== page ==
Convention Over Configuration

Though it is relatively common now, when Ruby on Rails was first released in 2005, many frameworks took an approach of heavy configuration to create an application. These configuration files could reach sizes of several hundred or several thousand lines of code. In a Rails application, everything has a certain spot. For example, Rails knows the following:

  • Models belong in the app/models directory.
  • Controllers belong in the app/controllers directory.
  • Views belong in the app/views directory.
  • Tests belong in the test (or spec or features) directory.
  • Application dependencies are declared in the Gemfile.
  • Configuration files are placed in the config directory.

That’s not the entire list — there are several more places that Rails makes assumptions about where things go in an application. As stated previously, this is a huge help to developers when approaching an application for the first time.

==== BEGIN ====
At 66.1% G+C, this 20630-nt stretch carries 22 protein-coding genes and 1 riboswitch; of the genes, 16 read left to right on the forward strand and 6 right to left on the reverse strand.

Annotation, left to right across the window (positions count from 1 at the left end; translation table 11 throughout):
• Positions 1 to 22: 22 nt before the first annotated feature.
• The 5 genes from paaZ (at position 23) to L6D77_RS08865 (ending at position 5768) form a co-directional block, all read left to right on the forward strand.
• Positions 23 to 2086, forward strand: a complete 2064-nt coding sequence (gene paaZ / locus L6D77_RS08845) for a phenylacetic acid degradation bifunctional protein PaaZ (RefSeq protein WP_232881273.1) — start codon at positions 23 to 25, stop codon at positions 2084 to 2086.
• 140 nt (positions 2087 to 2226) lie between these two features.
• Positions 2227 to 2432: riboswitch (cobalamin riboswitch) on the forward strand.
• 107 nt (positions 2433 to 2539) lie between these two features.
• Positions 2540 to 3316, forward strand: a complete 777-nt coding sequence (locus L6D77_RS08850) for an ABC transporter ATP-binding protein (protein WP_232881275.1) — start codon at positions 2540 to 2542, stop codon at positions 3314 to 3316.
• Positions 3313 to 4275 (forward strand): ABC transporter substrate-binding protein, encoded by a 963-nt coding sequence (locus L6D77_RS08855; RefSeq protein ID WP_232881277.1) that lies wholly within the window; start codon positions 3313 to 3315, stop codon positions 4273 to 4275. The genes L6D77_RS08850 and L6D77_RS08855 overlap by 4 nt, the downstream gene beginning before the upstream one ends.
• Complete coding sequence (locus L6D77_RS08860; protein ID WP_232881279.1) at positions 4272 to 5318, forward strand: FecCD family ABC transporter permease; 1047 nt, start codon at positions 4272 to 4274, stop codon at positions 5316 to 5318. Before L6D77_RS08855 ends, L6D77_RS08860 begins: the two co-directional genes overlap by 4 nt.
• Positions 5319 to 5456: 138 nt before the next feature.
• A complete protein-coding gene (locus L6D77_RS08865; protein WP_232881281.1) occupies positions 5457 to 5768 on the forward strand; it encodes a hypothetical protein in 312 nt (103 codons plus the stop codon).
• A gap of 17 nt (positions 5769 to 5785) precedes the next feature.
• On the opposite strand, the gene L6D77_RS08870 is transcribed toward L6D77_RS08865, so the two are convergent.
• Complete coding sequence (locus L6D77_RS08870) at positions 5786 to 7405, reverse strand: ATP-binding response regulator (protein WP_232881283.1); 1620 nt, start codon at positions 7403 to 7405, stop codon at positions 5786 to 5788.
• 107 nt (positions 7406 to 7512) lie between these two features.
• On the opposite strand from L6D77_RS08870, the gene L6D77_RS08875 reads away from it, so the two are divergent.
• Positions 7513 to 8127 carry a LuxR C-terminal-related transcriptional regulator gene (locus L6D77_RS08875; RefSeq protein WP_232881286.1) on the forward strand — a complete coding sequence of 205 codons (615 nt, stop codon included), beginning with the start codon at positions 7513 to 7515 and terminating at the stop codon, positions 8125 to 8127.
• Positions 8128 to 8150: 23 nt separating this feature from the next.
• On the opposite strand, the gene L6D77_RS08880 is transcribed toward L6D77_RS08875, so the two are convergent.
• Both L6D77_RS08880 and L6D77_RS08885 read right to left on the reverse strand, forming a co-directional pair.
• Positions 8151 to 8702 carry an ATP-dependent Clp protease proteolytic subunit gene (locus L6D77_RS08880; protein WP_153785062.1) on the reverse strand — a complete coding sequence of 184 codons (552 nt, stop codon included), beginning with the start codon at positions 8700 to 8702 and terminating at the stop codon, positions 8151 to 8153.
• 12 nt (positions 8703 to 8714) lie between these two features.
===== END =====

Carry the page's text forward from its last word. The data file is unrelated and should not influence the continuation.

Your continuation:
The Rails Ecosystem

One of the major benefits of modern Rails coding is the ecosystem that goes along with it. There are libraries that will do just about anything you can imagine in a web application. You can find them on sites like RubyGems.org, RubyForge and GitHub. There are several places to learn Ruby on Rails (ahem) and a multitude of companies that specialize in Ruby on Rails development.

So what are you waiting for? Dive in to learning Ruby on Rails. Of course, we’re biased, but Treehouse is a great place to start (and continue) learning. What do you think of Ruby on Rails? Let us know in the comments.

Leave a Reply

Learn to code with Treehouse

Start your 14 day free trial today and get access to hundreds of video courses in web development, design and business!

Learn more